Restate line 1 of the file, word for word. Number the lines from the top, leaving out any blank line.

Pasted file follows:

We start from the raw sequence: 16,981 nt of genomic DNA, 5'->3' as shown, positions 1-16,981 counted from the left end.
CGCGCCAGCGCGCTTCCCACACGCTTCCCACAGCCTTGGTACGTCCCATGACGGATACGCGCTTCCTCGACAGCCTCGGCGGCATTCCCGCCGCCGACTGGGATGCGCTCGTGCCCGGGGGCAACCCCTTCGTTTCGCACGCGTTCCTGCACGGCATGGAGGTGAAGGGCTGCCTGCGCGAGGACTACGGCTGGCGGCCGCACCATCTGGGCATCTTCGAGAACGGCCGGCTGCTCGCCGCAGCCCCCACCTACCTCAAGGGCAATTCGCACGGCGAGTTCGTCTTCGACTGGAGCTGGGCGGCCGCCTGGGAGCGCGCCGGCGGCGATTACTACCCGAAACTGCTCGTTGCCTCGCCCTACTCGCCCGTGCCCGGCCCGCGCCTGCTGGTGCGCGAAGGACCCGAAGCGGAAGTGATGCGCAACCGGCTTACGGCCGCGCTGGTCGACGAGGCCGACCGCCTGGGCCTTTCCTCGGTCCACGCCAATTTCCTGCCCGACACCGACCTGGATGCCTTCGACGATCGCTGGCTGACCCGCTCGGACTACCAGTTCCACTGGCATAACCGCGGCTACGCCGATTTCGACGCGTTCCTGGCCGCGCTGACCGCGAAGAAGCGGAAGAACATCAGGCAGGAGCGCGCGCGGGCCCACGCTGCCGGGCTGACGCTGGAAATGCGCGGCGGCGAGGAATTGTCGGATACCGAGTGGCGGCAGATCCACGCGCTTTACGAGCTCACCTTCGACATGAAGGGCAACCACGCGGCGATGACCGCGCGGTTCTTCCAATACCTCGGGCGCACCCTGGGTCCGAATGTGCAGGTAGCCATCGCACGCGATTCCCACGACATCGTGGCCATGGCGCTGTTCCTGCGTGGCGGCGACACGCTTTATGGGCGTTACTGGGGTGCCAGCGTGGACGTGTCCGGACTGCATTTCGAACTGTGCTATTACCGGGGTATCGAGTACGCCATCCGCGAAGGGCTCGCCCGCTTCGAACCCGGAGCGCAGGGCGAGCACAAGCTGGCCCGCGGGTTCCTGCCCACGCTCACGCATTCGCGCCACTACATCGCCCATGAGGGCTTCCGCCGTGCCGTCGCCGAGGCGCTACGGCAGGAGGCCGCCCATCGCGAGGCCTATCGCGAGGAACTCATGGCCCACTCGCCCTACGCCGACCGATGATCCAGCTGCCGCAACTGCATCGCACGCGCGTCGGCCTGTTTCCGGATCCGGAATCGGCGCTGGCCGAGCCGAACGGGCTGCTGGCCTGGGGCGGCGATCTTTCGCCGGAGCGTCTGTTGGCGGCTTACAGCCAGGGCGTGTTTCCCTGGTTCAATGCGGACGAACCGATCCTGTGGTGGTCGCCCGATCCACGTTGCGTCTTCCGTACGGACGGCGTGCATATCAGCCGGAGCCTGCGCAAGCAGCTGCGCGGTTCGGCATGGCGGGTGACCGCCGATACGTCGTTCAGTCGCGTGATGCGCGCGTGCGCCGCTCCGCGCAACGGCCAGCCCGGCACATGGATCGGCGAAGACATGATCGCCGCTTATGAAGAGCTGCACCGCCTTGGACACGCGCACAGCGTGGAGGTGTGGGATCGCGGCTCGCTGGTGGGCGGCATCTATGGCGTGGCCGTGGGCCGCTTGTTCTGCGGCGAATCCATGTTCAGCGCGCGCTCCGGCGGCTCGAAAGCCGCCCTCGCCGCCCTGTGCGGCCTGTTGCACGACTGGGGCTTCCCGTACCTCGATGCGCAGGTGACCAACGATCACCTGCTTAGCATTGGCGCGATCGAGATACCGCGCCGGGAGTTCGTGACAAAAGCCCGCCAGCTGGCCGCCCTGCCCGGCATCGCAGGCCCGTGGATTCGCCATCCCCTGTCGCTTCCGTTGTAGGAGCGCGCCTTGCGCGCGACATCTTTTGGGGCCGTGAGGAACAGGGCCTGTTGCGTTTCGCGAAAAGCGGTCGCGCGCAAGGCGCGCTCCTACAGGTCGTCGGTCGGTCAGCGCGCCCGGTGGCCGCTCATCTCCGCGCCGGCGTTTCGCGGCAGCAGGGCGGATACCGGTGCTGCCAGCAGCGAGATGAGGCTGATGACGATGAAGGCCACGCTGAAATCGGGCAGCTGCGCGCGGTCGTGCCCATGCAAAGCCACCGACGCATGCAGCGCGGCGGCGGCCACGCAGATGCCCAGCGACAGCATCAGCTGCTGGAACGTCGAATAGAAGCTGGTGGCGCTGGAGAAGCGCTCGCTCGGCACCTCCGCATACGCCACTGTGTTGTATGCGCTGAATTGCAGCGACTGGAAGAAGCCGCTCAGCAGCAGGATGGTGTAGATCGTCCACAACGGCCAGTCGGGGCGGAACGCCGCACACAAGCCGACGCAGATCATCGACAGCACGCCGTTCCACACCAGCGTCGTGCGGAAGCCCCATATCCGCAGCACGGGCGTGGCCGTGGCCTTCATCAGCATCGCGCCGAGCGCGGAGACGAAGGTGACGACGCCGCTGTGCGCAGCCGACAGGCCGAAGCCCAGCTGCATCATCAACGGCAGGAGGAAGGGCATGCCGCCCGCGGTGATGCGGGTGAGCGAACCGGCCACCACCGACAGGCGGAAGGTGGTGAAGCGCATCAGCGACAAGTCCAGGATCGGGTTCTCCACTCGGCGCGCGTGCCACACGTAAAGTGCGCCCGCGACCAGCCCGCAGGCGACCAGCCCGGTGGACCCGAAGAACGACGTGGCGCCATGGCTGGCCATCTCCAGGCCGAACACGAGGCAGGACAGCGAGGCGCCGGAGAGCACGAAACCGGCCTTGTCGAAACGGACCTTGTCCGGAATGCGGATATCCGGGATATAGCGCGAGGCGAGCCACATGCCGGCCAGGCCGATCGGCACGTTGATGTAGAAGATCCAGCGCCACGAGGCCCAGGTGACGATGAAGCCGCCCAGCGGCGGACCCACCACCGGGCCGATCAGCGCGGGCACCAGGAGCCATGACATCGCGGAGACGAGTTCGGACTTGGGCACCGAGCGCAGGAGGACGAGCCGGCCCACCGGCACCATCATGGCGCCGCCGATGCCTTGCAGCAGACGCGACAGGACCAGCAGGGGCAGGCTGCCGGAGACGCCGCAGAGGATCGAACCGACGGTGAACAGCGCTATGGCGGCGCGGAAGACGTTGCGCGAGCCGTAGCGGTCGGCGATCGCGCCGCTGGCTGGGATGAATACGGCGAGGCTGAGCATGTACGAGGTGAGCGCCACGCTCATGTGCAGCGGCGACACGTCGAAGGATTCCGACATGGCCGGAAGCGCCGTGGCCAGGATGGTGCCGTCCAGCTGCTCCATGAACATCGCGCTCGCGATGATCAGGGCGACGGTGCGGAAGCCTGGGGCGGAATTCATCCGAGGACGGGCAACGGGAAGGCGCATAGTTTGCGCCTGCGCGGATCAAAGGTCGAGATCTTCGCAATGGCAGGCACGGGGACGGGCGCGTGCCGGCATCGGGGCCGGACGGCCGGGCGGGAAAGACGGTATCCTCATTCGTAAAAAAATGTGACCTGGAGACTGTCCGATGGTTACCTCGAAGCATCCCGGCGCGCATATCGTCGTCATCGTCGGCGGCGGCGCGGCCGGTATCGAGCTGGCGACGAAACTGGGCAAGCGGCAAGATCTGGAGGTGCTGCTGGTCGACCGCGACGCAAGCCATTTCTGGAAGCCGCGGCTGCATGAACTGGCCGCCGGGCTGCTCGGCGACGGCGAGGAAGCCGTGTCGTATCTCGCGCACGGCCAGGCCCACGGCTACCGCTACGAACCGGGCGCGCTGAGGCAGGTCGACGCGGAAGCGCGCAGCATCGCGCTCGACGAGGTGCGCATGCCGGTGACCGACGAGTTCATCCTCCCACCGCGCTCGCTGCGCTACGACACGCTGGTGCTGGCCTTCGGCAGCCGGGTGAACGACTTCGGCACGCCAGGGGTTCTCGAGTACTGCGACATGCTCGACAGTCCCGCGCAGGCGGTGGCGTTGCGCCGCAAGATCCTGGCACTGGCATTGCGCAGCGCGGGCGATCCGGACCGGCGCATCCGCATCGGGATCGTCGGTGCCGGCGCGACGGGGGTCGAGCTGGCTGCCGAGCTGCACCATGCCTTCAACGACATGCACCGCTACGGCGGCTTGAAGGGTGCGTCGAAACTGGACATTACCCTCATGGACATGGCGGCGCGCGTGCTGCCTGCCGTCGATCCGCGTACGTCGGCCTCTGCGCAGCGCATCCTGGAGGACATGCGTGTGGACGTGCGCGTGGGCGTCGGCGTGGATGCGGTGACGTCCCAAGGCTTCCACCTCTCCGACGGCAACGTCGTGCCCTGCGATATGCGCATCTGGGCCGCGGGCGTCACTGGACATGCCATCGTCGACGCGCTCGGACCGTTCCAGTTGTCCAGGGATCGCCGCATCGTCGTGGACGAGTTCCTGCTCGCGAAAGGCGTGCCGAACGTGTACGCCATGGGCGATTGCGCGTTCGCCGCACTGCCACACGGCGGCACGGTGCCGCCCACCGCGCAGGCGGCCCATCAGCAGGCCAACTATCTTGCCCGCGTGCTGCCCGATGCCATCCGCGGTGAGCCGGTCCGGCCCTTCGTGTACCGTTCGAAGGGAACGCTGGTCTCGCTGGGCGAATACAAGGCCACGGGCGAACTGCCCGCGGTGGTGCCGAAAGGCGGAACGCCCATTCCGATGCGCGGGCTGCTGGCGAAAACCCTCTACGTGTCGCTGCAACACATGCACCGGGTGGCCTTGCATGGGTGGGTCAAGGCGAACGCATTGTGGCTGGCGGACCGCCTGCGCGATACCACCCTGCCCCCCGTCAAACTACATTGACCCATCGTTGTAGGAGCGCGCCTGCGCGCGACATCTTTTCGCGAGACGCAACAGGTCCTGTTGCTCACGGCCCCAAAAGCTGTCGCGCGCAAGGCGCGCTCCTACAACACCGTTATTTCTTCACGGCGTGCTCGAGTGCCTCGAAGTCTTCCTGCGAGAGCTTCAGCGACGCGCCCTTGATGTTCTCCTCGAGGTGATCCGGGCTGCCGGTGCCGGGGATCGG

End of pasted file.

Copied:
We start from the raw sequence: 16,981 nt of genomic DNA, 5'->3' as shown, positions 1-16,981 counted from the left end.